Automated scanning routines enable the BND Scanner to map and measure across millimetre areas for sample statistics that are unparalleled. Bespoke algorithms automate the data analysis and provide greater insight and understanding of the whole sample. Statistics are collected quickly and with high confidence leading to strong conclusions and diagnostics across a sample surface.
The image above demonstrates the thresholding process allowing for rapid, large-area analysis. By imaging at discrete points across a sample, surface high-confidence statistics may be collected across the whole surface.
BNDs software thresholds these images allowing these features to be quantified, these features may be pits, bumps, or any feature of a specified size/shape.
CASE STUDY I: PIT COUNTING
The image to the left shows a heat map collected from a polymer surface. Negative features with specified bounding width were identified as pits during thresholding. The heat map shows the spatial distribution of mean pit diameter. Regions of larger diameter pits appear lighter, and regions of smaller diameter pits appear darker.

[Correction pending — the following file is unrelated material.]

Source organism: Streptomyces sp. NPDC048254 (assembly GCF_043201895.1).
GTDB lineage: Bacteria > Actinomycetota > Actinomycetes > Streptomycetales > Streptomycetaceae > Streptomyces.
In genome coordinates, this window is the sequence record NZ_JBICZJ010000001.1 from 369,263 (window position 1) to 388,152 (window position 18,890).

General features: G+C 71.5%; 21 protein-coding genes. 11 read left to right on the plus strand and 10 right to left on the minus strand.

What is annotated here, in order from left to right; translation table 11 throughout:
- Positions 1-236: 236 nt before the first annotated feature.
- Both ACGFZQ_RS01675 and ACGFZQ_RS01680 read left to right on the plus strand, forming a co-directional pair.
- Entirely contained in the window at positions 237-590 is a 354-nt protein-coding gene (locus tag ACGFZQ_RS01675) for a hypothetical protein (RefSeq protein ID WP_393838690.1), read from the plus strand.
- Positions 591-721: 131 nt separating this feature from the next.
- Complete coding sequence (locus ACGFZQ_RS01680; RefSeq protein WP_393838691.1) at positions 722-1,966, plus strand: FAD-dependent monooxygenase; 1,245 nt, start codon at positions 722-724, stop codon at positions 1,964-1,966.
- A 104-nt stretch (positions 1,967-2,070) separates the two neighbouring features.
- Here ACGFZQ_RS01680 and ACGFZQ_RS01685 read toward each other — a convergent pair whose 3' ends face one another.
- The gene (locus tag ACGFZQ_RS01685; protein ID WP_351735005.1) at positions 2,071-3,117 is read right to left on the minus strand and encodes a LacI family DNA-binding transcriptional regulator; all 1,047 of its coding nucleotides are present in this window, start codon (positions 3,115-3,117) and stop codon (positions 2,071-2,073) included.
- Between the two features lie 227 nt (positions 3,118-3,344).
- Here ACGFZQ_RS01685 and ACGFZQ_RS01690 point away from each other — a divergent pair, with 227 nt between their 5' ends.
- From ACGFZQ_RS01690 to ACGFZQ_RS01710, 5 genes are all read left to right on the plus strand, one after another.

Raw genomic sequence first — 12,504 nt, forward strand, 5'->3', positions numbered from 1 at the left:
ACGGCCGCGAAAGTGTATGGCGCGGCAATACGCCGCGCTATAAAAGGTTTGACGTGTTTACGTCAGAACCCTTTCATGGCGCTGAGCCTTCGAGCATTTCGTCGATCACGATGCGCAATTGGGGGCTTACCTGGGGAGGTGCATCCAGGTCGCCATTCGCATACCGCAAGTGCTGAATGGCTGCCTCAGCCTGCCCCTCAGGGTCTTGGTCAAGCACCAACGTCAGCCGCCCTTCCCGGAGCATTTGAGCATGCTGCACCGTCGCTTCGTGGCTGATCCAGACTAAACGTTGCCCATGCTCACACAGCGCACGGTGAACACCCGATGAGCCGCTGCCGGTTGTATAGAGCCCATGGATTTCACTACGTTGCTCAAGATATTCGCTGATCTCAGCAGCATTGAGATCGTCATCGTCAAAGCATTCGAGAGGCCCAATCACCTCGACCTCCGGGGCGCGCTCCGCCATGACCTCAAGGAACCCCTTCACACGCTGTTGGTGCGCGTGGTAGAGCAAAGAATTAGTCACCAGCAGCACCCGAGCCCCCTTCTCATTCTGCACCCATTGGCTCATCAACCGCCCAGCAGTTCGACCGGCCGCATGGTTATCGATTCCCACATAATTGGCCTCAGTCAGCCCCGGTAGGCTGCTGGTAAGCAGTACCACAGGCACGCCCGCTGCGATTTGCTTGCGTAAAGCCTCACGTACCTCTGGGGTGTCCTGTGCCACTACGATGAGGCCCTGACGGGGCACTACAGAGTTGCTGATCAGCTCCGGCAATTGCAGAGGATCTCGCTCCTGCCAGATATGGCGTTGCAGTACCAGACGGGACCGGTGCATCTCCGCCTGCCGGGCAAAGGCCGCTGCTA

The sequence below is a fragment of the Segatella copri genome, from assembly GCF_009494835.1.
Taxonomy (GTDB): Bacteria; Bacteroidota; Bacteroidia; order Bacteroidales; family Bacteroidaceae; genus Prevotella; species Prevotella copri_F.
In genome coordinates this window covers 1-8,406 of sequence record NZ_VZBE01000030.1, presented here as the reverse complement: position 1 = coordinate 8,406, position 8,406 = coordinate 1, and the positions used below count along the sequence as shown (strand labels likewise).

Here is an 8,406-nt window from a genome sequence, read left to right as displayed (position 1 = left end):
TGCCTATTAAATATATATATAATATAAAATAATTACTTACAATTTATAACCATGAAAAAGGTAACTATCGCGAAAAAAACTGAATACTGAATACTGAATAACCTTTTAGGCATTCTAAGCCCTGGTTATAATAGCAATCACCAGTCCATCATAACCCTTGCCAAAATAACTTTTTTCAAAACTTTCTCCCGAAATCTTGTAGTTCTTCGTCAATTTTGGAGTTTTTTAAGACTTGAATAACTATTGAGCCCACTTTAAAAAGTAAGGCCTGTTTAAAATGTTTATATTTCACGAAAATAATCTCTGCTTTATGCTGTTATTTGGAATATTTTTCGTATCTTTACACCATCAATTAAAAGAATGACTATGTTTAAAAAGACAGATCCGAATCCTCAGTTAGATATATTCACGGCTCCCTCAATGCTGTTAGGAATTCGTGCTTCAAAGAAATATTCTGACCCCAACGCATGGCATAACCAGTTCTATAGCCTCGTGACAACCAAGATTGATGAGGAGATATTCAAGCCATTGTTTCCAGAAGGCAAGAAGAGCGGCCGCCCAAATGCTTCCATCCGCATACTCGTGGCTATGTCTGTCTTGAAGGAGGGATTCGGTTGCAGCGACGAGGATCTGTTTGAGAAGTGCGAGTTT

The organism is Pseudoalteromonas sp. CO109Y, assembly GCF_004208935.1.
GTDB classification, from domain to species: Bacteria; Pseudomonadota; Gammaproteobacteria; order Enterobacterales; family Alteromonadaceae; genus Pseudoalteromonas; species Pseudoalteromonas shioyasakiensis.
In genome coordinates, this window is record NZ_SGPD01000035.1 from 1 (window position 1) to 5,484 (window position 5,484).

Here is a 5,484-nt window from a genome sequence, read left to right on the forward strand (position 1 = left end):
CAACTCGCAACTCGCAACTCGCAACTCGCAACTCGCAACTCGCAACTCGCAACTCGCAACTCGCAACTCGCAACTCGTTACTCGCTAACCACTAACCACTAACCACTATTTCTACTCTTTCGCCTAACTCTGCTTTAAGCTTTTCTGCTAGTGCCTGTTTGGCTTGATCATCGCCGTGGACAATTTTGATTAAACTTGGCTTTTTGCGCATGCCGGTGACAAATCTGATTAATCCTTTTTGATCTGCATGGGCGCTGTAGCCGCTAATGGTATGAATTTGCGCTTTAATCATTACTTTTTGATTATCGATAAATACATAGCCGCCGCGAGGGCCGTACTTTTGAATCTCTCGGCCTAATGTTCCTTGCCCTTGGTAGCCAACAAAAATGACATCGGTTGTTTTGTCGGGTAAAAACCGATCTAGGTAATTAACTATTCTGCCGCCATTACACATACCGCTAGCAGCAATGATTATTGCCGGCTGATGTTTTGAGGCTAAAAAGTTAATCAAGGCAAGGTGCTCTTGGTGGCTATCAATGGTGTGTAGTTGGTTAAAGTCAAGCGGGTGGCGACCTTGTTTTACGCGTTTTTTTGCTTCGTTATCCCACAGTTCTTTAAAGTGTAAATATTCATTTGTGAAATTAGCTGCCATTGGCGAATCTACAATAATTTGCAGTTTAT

Selected frames demonstrate the information displayed in the heatmap: a region containing no pits is coloured in black, a region containing many larger ptis appears lighter.
This data was collected over a region of 1 mm.
CASE STUDY II: INCLUSION MAPPING
The image to the right shows a heat map collected from a steel cooling fin. In contrast to case study I, positive features were identified and mapped. These features were carbide precipitates. Carbide precipitates can vary considerably in size and shape leading to differences in macroscale mechanical and corrosion properties.
The image demonstrates how carbide distribution and size can be mapped across a sample of ferritic 9Cr-1Mo steel. The heat map covers an area of 5 mm by 0.5 mm and took 15 minutes to collect.
This research was performed at the University of Bristol and is reported in .
 Liu, C., Heard, P.J., Payton, O.D., Picco, L. and Flewitt, P.E.J., 2019. A comparison of two high spatial resolution imaging techniques for determining carbide precipitate type and size in ferritic 9Cr-1Mo steel. Ultramicroscopy, 205, pp.13-19.